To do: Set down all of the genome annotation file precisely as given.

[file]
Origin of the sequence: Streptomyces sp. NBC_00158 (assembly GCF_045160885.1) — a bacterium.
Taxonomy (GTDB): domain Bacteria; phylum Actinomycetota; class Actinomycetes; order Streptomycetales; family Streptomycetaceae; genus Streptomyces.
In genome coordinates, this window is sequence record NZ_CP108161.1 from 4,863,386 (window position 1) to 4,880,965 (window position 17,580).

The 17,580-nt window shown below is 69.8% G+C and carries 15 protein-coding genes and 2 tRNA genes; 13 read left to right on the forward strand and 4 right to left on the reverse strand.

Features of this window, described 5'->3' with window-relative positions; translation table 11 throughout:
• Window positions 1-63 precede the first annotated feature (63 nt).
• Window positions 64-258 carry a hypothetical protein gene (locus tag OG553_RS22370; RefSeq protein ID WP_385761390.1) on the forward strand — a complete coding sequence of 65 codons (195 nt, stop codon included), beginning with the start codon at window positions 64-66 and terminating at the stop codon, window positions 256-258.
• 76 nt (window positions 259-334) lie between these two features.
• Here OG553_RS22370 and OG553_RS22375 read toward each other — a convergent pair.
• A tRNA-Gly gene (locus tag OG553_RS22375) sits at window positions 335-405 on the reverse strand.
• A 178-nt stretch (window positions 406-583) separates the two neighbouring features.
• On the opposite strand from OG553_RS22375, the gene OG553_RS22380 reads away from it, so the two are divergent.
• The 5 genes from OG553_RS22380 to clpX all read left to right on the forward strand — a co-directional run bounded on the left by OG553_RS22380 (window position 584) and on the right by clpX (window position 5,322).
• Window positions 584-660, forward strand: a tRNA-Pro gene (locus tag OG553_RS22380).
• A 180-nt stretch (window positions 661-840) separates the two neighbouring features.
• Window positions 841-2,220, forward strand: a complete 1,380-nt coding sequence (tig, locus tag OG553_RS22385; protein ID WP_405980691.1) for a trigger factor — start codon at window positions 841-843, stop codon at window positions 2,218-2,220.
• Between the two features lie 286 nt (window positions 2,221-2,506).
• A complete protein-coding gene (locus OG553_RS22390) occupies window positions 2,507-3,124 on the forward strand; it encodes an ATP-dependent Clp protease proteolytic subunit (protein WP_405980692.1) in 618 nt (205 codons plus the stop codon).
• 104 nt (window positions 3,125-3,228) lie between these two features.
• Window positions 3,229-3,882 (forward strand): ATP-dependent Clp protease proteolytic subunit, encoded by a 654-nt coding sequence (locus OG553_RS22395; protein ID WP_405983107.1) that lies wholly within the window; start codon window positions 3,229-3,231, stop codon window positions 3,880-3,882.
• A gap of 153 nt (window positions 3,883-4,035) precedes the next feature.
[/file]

Origin of the sequence: Streptomyces sp. NBC_00158 (assembly GCF_045160885.1) — a bacterium.
Taxonomy (GTDB): domain Bacteria; phylum Actinomycetota; class Actinomycetes; order Streptomycetales; family Streptomycetaceae; genus Streptomyces.
In genome coordinates, this window is sequence record NZ_CP108161.1 from 4,863,386 (window position 1) to 4,880,965 (window position 17,580).

The 17,580-nt window shown below is 69.8% G+C and carries 15 protein-coding genes and 2 tRNA genes; 13 read left to right on the forward strand and 4 right to left on the reverse strand.

Features of this window, described 5'->3' with window-relative positions; translation table 11 throughout:
• Window positions 1-63 precede the first annotated feature (63 nt).
• Window positions 64-258 carry a hypothetical protein gene (locus tag OG553_RS22370; RefSeq protein ID WP_385761390.1) on the forward strand — a complete coding sequence of 65 codons (195 nt, stop codon included), beginning with the start codon at window positions 64-66 and terminating at the stop codon, window positions 256-258.
• 76 nt (window positions 259-334) lie between these two features.
• Here OG553_RS22370 and OG553_RS22375 read toward each other — a convergent pair.
• A tRNA-Gly gene (locus tag OG553_RS22375) sits at window positions 335-405 on the reverse strand.
• A 178-nt stretch (window positions 406-583) separates the two neighbouring features.
• On the opposite strand from OG553_RS22375, the gene OG553_RS22380 reads away from it, so the two are divergent.
• The 5 genes from OG553_RS22380 to clpX all read left to right on the forward strand — a co-directional run bounded on the left by OG553_RS22380 (window position 584) and on the right by clpX (window position 5,322).
• Window positions 584-660, forward strand: a tRNA-Pro gene (locus tag OG553_RS22380).
• A 180-nt stretch (window positions 661-840) separates the two neighbouring features.
• Window positions 841-2,220, forward strand: a complete 1,380-nt coding sequence (tig, locus tag OG553_RS22385; protein ID WP_405980691.1) for a trigger factor — start codon at window positions 841-843, stop codon at window positions 2,218-2,220.
• Between the two features lie 286 nt (window positions 2,221-2,506).
• A complete protein-coding gene (locus OG553_RS22390) occupies window positions 2,507-3,124 on the forward strand; it encodes an ATP-dependent Clp protease proteolytic subunit (protein WP_405980692.1) in 618 nt (205 codons plus the stop codon).
• 104 nt (window positions 3,125-3,228) lie between these two features.
• Window positions 3,229-3,882 (forward strand): ATP-dependent Clp protease proteolytic subunit, encoded by a 654-nt coding sequence (locus OG553_RS22395; protein ID WP_405983107.1) that lies wholly within the window; start codon window positions 3,229-3,231, stop codon window positions 3,880-3,882.
• A gap of 153 nt (window positions 3,883-4,035) precedes the next feature.